Is Professional Detachment Good or Bad?
When it comes to professional detachment, lawyers get a lot of mixed messages.
Advocate zealously ! But don’t get emotionally tied up in your client’s problems, because it will cloud your judgment. Empathize! But not to the point where you take your client’s stress home with you. Humanize the law for your clients! But be able to dump a bad client. Do pro bono work! But stiff-arm deadbeats!
There’s no surefire way to resolve the complex conflict between on the one hand wanting to be a good and kind person who genuinely cares about clients, and on the other hand keeping yourself from drowning in the roiling seas of client drama.
As professionals, lawyers are supposed to be “detached” from their clients. Cool, dispassionate analysts of law, facts, and risk, we release our inner thespian only in court, and even then we are acting only because it works.
Monetizing a smile
But it’s not that simple. Have you ever noticed that the people who get promoted are often not the most productive or expert at their jobs, but instead just get along great with those doing the promoting? That’s because it’s impossible to take the human element out of work. And if it is not easy to measure in dollars how well you do your job, relationships become as (or more) important than skills or productivity.
And no professional’s work is tougher to quantify than a lawyer’s (unless you are one of the unlucky souls who labors to meet billable hours “goals”). That’s why the way you relate to your clients is often as (or more) important than the results you get for her. A client without experience in, say, civil litigation has no idea what to reasonably expect from the lawyer in terms of results. But the client certainly draws conclusions about how well the lawyer relates, and those conclusions, as much as legal results, drive referrals.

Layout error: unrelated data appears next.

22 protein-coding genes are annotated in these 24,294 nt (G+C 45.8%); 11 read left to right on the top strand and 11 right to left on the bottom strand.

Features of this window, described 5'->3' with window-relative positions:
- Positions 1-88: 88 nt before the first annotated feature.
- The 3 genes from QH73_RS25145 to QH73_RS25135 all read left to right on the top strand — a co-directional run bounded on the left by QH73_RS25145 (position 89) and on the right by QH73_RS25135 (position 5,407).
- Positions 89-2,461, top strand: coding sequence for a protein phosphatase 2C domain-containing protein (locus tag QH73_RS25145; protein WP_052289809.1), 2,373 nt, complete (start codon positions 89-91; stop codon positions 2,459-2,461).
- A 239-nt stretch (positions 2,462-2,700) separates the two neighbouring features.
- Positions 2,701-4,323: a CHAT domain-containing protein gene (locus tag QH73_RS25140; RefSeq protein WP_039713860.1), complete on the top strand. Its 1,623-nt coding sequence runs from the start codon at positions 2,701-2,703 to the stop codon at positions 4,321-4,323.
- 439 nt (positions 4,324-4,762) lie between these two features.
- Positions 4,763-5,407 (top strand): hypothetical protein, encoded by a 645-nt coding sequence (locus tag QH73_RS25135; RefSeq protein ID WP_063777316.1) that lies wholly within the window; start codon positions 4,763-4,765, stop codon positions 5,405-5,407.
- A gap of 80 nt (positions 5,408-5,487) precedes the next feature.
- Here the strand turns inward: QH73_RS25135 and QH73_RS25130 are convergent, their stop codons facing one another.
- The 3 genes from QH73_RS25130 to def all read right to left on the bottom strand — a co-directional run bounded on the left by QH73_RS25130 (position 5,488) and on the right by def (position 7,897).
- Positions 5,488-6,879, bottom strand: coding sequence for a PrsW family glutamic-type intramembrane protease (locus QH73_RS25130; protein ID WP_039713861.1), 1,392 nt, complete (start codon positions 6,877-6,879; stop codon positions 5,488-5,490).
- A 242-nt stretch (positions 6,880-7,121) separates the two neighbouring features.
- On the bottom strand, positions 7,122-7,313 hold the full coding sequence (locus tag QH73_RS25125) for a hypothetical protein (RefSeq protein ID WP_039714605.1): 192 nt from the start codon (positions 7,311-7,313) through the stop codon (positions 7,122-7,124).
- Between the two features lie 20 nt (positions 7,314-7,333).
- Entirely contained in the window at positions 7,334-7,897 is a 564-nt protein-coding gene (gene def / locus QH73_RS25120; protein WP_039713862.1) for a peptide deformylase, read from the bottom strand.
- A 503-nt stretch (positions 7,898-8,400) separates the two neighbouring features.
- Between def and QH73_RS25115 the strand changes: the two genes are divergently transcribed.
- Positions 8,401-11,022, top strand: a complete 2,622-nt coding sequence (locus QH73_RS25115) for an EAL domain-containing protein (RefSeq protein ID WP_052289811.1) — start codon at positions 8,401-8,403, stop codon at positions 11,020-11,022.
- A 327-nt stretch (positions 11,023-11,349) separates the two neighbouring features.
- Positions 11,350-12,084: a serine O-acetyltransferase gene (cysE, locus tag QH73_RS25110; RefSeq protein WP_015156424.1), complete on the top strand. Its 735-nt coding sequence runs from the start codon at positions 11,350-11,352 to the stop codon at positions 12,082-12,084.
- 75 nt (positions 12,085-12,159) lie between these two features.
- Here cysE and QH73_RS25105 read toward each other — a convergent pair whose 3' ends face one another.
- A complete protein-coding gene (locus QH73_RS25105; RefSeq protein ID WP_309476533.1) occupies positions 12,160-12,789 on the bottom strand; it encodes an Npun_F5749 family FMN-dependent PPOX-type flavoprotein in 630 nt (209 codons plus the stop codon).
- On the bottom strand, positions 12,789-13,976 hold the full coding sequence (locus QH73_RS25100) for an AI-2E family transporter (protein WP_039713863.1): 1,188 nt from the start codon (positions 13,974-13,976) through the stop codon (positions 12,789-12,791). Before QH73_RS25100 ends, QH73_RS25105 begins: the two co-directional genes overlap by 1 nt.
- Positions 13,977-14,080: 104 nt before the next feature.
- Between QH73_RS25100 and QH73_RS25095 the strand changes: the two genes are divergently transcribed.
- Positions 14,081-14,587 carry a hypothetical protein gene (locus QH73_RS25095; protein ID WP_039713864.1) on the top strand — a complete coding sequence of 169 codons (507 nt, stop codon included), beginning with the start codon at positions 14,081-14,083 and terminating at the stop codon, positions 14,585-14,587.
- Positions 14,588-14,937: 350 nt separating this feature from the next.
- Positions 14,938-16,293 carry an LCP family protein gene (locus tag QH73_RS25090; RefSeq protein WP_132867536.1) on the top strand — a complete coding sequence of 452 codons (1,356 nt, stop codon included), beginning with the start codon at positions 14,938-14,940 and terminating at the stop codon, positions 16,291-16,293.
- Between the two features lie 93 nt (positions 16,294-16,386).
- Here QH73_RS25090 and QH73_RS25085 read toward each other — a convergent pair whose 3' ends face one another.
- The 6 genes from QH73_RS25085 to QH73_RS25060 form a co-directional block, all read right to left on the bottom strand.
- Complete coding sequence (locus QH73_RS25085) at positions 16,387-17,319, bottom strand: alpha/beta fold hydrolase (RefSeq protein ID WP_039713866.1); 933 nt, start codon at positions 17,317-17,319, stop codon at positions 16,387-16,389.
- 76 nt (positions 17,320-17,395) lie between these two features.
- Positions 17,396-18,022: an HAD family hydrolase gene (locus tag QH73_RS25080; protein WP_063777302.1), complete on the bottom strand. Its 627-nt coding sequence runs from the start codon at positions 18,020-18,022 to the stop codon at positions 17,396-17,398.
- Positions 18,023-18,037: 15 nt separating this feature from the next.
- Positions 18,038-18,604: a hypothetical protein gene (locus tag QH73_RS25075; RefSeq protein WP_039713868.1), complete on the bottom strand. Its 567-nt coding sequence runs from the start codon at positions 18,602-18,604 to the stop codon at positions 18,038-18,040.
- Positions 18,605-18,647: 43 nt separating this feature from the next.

Fake it till they make it
So there’s good reason (beyond you’re the fact that you are completely honest and love people) to relate well to clients—it helps bring you more clients.
I think the best choice between drama and detachment is the latter—but you need to know how to act empathetic, even if you don’t feel that way.
I’m not advising anybody to be dishonest. But we learn, as soon as we get our first job (mine was mowing grass) that it’s important to put our work face on while working. We show a lot more patience and cooperation with co-workers and bosses than we honestly feel we want to show. But we do it, because that’s what the job requires. And there’s nothing wrong with that.
The same goes for lawyering. If you genuinely become friends with a client, great. But don’t let that friendship blur your legal focus. And if you don’t feel a connection with your client, act like you do, at least to the degree that good (and profitable) lawyering requires. And everyone, even lousy clients, should be treated with respect (even if they don’t return the favor).
There’s one more moving part in all this. We all view our own behavior through our own personalities. There are people who consider themselves warm, caring, and outgoing who just don’t come across that way to others. So it’s smart to ask people that you trust to tell you their honest opinion about your people skills, so you can work on improving them.
(photo: railway track switch from Shutterstock)